Obviously headlining a story "Meet the Gay Libertarian Gun Nuts" is designed to be deliberately inflammatory clickbait. So it goes at Vice (not a judgment, just an observation). But beyond the headline, writer Cecilia D'Anastasio is one of those folks who is amazed to discover that coming out of the closet doesn't include an application to register as a Democrat.
Palmer isn't the only gay pro-gun libertarian activist out there. In fact, there are thousands of LGBT individuals who are skeptical of the government and love shooting things—or are at least prepared to do so in self-defense. I wasn't aware of this subculture until I attended LibertyFest NYC—initially, I was taken aback when Marcel Fontaine, a speaker at the convention and creator of the "LGBT for Gun Rights" Facebook page told me that the "more guns, less crime" argument often referenced by opponents of gun control can apply to hate crimes, too. "Armed gays don't get bashed" is how they often put it.
D'Anastasio is then surprised to find gay fans of Ron and Rand Paul, despite Ron's previous vote for the Defense of Marriage Act (reminder: Joe Biden voted for it, too, and it passed with veto-proof majorities). She also seems to think it's odd for gays to embrace the libertarian support for a free market that makes it legal to discriminate against them (she needs to read my primer on the philosophical consistency here).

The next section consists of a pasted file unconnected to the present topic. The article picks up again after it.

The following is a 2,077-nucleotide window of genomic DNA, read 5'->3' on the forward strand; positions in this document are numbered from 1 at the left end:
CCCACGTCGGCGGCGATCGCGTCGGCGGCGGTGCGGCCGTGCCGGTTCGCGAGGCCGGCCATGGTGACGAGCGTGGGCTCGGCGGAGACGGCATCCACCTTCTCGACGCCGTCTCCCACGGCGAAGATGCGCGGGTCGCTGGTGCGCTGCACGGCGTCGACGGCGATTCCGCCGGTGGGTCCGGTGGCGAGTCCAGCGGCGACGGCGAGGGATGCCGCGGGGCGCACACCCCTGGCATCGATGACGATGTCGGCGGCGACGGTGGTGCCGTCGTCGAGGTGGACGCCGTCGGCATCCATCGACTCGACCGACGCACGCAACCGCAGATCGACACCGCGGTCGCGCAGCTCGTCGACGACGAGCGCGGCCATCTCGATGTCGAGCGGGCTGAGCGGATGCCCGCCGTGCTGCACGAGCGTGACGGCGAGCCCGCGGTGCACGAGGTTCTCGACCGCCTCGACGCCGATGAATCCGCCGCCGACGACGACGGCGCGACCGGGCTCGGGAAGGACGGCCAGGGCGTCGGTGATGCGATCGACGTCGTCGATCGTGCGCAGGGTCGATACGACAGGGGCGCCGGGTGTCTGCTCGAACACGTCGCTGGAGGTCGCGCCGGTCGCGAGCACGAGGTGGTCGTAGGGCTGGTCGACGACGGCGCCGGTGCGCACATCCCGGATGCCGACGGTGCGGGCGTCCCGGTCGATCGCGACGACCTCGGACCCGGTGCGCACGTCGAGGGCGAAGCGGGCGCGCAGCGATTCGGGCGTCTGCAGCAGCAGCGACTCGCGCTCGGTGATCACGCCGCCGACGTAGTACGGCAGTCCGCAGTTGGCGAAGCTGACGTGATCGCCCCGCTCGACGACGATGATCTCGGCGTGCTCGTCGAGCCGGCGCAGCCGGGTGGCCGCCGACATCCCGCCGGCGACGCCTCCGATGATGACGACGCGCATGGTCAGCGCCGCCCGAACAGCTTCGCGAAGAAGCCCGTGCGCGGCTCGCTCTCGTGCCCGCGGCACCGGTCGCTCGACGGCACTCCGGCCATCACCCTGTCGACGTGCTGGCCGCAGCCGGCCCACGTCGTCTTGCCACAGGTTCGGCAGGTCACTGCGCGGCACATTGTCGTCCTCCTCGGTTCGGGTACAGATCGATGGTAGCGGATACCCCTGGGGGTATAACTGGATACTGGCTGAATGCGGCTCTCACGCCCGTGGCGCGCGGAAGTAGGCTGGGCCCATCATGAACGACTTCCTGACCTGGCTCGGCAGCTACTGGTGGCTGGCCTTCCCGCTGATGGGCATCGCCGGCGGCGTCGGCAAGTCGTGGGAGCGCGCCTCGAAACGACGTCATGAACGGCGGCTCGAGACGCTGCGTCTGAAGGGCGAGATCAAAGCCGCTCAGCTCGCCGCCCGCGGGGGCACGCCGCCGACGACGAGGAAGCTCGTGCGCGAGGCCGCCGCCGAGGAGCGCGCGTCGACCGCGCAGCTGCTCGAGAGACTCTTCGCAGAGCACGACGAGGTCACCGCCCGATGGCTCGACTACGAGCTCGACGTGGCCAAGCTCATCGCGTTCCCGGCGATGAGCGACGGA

But then she actually does her homework and notes the Libertarian Party's lengthy history of support for gays and lesbians going back to the 1970s, courageous (at the time) positions based on a coherent civil rights philosophy that the Democratic Party could only dream of claiming. She quotes several gay supporters for gun rights who state the obvious—if more gay people were armed, fewer folks would attempt to bash them. The piece ends with an attempt to get somebody to present a counterargument that gays shouldn't carry around guns, but, well, it doesn't seem to land. I trust libertarians to spot the pretty significant logical flaws:
Shelby Chestnut, a media spokesperson at the Anti-Violence Project, which targets LGBT community members, argues that guns are tools of hate crimes, not a way to prevent them. Citing the case of Cece McDonald, a transgender woman who was sent to jail after defending herself against a homophobic attack, Chestnut noted that carrying a gun can often subject LGBT people to even greater violence.
"We need to look at the systemic inequalities that are causing people to be victims of violence," she said. "The solution to that is definitely not creating violence to end violence."
Read the full piece here.